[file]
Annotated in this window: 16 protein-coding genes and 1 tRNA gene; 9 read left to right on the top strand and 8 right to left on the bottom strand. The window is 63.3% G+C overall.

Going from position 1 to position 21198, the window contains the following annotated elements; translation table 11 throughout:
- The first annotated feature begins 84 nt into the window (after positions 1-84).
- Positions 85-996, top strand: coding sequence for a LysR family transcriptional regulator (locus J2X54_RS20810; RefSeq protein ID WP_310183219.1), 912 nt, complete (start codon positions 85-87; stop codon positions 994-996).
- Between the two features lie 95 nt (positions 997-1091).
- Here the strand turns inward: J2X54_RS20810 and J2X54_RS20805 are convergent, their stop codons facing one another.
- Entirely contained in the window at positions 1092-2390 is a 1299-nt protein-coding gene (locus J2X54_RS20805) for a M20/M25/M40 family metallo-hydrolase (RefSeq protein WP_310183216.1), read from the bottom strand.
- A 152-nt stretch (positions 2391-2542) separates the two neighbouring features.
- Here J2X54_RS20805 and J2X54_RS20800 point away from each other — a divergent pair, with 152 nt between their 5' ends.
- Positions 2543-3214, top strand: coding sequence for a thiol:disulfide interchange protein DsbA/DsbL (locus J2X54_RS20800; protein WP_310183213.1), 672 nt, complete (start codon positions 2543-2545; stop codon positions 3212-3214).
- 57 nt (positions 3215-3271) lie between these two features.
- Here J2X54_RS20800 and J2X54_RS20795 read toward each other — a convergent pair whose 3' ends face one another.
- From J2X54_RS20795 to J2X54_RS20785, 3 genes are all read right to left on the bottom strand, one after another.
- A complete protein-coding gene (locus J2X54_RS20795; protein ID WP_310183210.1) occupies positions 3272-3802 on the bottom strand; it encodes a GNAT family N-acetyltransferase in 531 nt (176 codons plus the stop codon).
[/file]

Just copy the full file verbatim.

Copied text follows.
Annotated in this window: 16 protein-coding genes and 1 tRNA gene; 9 read left to right on the top strand and 8 right to left on the bottom strand. The window is 63.3% G+C overall.

Going from position 1 to position 21198, the window contains the following annotated elements; translation table 11 throughout:
- The first annotated feature begins 84 nt into the window (after positions 1-84).
- Positions 85-996, top strand: coding sequence for a LysR family transcriptional regulator (locus J2X54_RS20810; RefSeq protein ID WP_310183219.1), 912 nt, complete (start codon positions 85-87; stop codon positions 994-996).
- Between the two features lie 95 nt (positions 997-1091).
- Here the strand turns inward: J2X54_RS20810 and J2X54_RS20805 are convergent, their stop codons facing one another.
- Entirely contained in the window at positions 1092-2390 is a 1299-nt protein-coding gene (locus J2X54_RS20805) for a M20/M25/M40 family metallo-hydrolase (RefSeq protein WP_310183216.1), read from the bottom strand.
- A 152-nt stretch (positions 2391-2542) separates the two neighbouring features.
- Here J2X54_RS20805 and J2X54_RS20800 point away from each other — a divergent pair, with 152 nt between their 5' ends.
- Positions 2543-3214, top strand: coding sequence for a thiol:disulfide interchange protein DsbA/DsbL (locus J2X54_RS20800; protein WP_310183213.1), 672 nt, complete (start codon positions 2543-2545; stop codon positions 3212-3214).
- 57 nt (positions 3215-3271) lie between these two features.
- Here J2X54_RS20800 and J2X54_RS20795 read toward each other — a convergent pair whose 3' ends face one another.
- From J2X54_RS20795 to J2X54_RS20785, 3 genes are all read right to left on the bottom strand, one after another.
- A complete protein-coding gene (locus J2X54_RS20795; protein ID WP_310183210.1) occupies positions 3272-3802 on the bottom strand; it encodes a GNAT family N-acetyltransferase in 531 nt (176 codons plus the stop codon).